Of all the things you do for your health, paying attention to eating healthy may provide you with the greatest leverage.
After all, we eat every day; some graze while others eat three meals a day.
Studies show that what we put into our mouths’ plays a bigger part in the presence or absence of disease than most anything else.
If you eat a healthy diet, chances are you’ll enjoy a longer and better quality of life, compared to those who don’t eat healthily.
Unfortunately, over the years many of us have adopted some unhealthy habits, such as emotional eating, mindless eating, or overeating.
At one time or another, most of us have eaten not because we’re hungry, but because we’re tired, frustrated, or we’re feeling down. And that’s ok from time to time.
However, for some, it’s habitual, which can lead to serious health problems.
Emotional eaters may lack the skills necessary to deal with stress, pain, fear, or loneliness. And to make up for the lack of coping skills, they substitute food to make them feel better.
Often, the food they eat is far from healthy and depending on how often they use food to cope with life; it may be damaging to their health.
Research has shown that emotional eaters don’t know what healthy eating looks like. Many are caught in habitual eating patterns when life’s problems are just too overwhelming.
But what does it mean to eat healthy? Is it simply a matter of choosing better foods or is there more to the story?
Healthy eating, like anything, can be achieved by developing good eating habits. Here are five specific habits to help you start eating healthier.
Have a read; perhaps you want to adopt some of the habits yourself.
People who eat healthy pay attention to the portions they eat; because monitoring how much food you take in is basic to healthy eating.
Healthy eaters know the difference between healthy and unhealthy portions. For example, they know that a serving of steak is around three ounces.
Healthy eaters also understand that a half cup of cereal really means half a cup. They can approximate healthy portions, and they pay attention to it.
Monitoring the size of the portions you eat helps keep your weight within normal limits.
Eating a healthy diet is not just about what you eat but also about how you eat. People who practice good eating habits take their time when eating a meal.
Healthy eaters pay attention to what they eat; they are not distracted by watching TV, working, or playing a game. They are mindful of the fact that they are eating, taking in nourishment for their bodies.
By doing this, they avoid overeating and ultimately putting on weight. There is about a 20-minute lag time between the time you fill your stomach, and your brain sends out signals that the body has had enough food.
So by eating slowly and mindfully, you can avoid the trap of overeating, getting indigestion, and gain weight.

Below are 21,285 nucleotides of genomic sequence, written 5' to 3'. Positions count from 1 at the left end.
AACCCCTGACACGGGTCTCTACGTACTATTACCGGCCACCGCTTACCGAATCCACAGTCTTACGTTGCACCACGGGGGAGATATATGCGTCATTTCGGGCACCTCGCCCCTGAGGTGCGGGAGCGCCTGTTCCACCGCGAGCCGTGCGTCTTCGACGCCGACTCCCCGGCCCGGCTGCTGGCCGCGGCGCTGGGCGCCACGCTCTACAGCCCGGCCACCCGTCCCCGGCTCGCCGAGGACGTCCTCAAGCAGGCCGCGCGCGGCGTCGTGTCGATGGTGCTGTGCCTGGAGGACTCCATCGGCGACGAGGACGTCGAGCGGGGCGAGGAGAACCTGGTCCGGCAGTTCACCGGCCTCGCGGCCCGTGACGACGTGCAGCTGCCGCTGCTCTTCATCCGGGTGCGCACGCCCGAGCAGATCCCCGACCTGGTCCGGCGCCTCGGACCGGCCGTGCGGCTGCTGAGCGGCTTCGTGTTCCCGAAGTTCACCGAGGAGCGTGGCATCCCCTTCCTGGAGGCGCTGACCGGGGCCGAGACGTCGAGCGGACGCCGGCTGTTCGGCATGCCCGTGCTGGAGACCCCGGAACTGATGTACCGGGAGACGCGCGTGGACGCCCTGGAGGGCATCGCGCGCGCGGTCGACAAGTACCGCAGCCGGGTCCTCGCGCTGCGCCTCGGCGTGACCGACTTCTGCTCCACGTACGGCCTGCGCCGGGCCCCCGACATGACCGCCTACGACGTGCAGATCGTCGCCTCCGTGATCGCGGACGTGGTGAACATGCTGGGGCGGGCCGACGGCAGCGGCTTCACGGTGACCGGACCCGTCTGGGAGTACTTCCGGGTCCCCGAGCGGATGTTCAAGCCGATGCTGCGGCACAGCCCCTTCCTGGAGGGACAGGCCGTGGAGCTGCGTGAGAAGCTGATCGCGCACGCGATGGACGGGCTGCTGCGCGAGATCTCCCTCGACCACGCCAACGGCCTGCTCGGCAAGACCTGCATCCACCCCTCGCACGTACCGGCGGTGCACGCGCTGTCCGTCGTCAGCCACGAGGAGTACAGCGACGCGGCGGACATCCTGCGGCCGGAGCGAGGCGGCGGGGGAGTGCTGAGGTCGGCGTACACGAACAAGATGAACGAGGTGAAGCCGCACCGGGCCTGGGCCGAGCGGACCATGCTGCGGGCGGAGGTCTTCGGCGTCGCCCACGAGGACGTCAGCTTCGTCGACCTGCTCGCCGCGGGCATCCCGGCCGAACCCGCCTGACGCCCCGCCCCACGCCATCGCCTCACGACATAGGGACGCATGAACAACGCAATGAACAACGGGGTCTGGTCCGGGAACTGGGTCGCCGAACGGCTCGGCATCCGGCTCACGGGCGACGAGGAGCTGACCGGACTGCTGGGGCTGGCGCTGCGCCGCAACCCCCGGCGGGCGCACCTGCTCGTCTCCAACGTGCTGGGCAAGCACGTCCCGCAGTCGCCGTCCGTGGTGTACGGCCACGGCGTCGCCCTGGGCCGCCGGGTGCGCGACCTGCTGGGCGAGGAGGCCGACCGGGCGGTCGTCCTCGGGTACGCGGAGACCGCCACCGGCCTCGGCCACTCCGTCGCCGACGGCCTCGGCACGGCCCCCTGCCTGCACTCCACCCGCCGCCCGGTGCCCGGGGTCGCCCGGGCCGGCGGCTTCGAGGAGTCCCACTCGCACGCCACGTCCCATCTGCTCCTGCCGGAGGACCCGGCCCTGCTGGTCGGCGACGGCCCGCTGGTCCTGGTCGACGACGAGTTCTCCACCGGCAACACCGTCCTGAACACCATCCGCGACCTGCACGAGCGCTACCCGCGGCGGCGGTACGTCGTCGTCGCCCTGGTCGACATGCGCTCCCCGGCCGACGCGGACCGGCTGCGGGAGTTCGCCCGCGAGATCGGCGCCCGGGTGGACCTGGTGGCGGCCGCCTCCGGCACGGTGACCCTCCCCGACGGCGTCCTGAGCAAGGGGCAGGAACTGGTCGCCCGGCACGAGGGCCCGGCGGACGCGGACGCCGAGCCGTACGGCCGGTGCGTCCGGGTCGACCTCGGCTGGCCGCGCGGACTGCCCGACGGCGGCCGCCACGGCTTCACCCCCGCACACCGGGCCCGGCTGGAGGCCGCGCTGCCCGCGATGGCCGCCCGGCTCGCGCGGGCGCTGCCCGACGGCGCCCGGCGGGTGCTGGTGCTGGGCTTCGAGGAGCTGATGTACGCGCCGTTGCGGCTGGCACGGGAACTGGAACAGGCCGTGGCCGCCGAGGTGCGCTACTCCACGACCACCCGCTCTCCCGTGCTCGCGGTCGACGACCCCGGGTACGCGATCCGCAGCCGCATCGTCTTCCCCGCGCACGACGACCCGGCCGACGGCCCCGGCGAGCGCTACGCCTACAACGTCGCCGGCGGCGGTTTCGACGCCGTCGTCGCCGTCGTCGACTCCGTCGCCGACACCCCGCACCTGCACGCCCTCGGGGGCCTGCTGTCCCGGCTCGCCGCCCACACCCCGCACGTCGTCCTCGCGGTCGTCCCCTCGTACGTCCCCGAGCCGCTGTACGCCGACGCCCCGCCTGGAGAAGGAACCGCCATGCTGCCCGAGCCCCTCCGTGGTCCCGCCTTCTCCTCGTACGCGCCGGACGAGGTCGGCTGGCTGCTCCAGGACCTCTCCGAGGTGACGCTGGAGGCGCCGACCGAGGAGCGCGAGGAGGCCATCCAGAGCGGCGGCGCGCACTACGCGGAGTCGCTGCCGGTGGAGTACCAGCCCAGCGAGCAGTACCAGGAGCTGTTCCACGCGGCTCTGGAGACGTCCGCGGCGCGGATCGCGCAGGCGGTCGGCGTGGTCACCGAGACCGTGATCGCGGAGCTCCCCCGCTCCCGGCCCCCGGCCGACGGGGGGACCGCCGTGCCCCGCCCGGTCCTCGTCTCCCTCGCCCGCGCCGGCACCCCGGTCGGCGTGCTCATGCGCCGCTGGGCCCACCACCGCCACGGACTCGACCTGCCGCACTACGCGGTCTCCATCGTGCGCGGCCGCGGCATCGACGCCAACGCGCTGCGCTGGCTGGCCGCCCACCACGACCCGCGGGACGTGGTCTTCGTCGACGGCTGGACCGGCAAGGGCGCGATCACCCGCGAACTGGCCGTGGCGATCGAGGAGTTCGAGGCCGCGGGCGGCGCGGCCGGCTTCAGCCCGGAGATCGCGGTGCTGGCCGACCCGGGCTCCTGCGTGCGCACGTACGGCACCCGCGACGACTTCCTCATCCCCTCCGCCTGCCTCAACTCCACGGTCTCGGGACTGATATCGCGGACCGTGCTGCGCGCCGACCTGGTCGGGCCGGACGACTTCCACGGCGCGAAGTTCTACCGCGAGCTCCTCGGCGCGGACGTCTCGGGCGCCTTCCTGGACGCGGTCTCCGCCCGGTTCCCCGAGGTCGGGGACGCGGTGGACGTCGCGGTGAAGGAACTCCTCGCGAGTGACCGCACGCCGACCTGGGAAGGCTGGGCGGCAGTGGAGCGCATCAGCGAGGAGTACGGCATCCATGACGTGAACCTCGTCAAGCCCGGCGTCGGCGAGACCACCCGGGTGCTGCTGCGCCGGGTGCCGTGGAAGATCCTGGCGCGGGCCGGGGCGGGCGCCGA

Snacks & Small Evening Meals
Most experts agree it’s healthier to eat small snacks throughout the day instead of consuming one or two big meals.
Our energy level throughout the day is affected by the highs and lows of our blood sugar. By incorporating healthy snacks into your diet, you avoid drastic shifts in blood sugar. Just eating a healthy snack or two between meals will lead to a more steady level of energy throughout the day.
Here’s another tip… healthy eaters don’t eat large evening meals. It’s far better to have your big meal at lunch, rather than eating a large meal at 8 or even 9 PM, too close to bedtime.
When you have a big meal earlier in the day, you give your body a chance to digest and metabolize properly. Additionally, big meals too close to bedtime can lead to insomnia and weight gain.
No Need To Skip Dessert
While you don’t have to skip dessert altogether, you may want to eat it sparingly.
Topping off a good meal with a tasty dessert sounds like the right thing to do, I know. However, in most cases, it just adds empty calories to your diet. So why not reserve dessert to be an occasional treat for special occasions?
Regular meals should be meals by themselves rather than be a part of a whole dinner and dessert package.
Similarly, those who follow a healthy diet rarely go to fast food restaurants or consume high-calorie nutrient-poor junk food, like potato chips, donuts, candy, and soda.
Pile On Fruits & Veggies
You knew it was coming, right? There is no such thing as healthy eating if you don’t include fruits and vegetables in your diet. And, you may want to consider eating more vegetables and fruit than you eat meat.
Ideally, meals should contain more fruits, vegetables and whole grains than they do meat products. This means using meat more sparingly as part of a larger vegetable dish rather than grilling up a big slab of meat as the focus of the meal.
And here is one more tip. Make your plate of food shine with color…
People who eat a healthy diet recognize the value of including fruits and vegetables in their diet. Make it a point to eat a variety of foods, especially go for the orange, green, yellow, and blue fruits and vegetables.
Vegetables and fruits offer unique health benefits. Including foods from each color of the rainbow offers unique health benefits, that can’t be replaced by a basic multivitamin.
By following these simple strategies, you’ll quickly install the habit of eating healthier. Pay attention to what you eat and how much you eat. Add to it intention and mindfulness and experience greater health and well being.
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